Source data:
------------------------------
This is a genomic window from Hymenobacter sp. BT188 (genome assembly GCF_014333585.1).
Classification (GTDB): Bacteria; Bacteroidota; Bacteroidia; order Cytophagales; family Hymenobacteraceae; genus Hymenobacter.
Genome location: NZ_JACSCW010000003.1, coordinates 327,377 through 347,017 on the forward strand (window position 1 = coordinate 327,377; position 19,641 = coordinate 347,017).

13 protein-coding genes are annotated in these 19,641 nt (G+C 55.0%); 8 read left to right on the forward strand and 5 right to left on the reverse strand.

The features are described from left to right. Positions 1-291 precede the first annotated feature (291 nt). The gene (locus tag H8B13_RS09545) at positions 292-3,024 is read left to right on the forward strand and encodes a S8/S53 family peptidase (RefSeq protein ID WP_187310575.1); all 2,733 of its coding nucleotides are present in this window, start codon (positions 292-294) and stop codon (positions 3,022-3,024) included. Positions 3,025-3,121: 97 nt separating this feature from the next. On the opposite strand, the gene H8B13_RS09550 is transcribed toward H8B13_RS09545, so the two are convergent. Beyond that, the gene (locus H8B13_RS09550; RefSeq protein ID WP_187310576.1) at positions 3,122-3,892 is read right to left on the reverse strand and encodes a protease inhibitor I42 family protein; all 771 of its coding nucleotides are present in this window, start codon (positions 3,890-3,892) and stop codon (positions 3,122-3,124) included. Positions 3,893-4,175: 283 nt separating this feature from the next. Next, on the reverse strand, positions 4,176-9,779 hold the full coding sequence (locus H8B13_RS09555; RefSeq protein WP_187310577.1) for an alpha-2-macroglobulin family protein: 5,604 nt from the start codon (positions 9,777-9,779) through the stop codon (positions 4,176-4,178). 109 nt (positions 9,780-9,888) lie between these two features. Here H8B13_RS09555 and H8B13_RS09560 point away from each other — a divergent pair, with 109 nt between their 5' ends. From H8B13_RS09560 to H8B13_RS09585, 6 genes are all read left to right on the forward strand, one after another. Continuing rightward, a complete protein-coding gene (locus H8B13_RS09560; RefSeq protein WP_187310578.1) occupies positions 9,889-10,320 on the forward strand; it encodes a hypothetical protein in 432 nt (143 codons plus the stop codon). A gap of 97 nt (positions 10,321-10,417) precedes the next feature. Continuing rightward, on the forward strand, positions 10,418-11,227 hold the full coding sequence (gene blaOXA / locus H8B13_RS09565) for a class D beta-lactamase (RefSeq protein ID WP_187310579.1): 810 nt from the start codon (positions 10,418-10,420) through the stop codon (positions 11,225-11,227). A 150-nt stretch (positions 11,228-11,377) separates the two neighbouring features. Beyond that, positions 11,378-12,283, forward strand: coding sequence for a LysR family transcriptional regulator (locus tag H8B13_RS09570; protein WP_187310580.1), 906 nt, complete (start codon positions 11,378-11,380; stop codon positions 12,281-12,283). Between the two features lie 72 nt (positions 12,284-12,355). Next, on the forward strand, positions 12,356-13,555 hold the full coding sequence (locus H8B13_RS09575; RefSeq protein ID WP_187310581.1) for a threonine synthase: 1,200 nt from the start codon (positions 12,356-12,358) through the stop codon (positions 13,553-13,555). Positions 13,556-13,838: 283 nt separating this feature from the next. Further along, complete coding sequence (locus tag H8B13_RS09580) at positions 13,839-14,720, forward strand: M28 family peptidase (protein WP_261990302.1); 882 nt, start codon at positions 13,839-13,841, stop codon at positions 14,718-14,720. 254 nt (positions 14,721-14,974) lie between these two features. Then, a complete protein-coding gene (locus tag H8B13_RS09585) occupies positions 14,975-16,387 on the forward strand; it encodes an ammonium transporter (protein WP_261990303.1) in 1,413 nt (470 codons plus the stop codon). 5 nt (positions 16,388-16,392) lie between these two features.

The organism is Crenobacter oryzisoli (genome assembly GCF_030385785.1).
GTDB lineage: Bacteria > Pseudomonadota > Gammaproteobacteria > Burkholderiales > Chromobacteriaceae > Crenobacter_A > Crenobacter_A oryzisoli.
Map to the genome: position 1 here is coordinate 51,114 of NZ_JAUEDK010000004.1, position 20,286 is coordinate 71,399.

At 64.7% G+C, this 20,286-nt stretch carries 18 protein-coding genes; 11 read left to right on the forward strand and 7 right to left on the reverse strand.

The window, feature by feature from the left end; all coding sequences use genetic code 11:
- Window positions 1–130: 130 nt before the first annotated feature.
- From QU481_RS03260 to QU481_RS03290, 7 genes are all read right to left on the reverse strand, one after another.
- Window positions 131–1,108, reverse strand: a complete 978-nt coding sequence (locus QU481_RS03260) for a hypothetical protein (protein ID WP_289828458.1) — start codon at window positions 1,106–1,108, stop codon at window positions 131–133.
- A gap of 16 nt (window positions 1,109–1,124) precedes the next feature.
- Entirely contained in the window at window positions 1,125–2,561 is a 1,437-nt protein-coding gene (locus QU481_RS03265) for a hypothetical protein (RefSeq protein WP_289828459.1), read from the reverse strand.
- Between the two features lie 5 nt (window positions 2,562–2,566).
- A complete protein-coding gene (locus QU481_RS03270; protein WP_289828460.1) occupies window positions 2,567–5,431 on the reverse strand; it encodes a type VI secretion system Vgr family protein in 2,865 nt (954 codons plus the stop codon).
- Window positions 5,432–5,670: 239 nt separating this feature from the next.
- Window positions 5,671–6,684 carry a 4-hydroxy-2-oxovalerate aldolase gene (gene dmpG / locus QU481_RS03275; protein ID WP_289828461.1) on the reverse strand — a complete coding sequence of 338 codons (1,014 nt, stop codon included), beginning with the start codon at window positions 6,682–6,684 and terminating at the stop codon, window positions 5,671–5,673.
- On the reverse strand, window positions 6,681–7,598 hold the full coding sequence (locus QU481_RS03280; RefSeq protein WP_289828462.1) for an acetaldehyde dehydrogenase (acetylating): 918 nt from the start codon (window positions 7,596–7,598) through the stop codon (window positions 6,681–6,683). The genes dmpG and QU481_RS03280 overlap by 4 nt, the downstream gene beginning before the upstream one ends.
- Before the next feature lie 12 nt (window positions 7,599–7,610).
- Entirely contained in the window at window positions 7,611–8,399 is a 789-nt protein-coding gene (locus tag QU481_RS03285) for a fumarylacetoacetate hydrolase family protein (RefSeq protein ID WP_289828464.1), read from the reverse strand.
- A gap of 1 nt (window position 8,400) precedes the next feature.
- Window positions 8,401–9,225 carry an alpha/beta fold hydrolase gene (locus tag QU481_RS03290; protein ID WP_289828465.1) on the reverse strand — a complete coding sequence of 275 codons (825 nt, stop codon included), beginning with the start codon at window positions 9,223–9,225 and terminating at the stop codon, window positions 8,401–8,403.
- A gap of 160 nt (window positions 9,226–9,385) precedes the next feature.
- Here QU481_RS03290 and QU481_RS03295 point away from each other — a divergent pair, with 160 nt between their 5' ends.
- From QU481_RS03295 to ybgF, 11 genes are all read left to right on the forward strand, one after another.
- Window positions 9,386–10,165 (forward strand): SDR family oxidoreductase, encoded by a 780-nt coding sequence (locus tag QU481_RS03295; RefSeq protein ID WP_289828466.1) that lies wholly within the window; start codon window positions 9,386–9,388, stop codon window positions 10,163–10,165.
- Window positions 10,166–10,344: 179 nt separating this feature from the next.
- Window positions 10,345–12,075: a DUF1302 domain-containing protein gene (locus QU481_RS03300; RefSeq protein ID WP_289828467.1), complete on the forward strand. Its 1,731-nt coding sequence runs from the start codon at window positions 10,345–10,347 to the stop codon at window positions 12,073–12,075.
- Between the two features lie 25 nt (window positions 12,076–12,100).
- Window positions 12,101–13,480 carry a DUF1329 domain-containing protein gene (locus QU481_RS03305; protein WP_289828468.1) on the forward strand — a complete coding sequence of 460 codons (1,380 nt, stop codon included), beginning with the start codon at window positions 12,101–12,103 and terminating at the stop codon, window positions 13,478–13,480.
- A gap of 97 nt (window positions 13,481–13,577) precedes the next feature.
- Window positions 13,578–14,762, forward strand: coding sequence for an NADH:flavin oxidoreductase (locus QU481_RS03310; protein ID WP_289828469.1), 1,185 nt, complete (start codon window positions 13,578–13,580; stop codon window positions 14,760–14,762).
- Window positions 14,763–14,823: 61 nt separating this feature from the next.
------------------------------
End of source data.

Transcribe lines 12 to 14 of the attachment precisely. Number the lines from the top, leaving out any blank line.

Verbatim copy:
- From QU481_RS03260 to QU481_RS03290, 7 genes are all read right to left on the reverse strand, one after another.
- Window positions 131–1,108, reverse strand: a complete 978-nt coding sequence (locus QU481_RS03260) for a hypothetical protein (protein ID WP_289828458.1) — start codon at window positions 1,106–1,108, stop codon at window positions 131–133.
- A gap of 16 nt (window positions 1,109–1,124) precedes the next feature.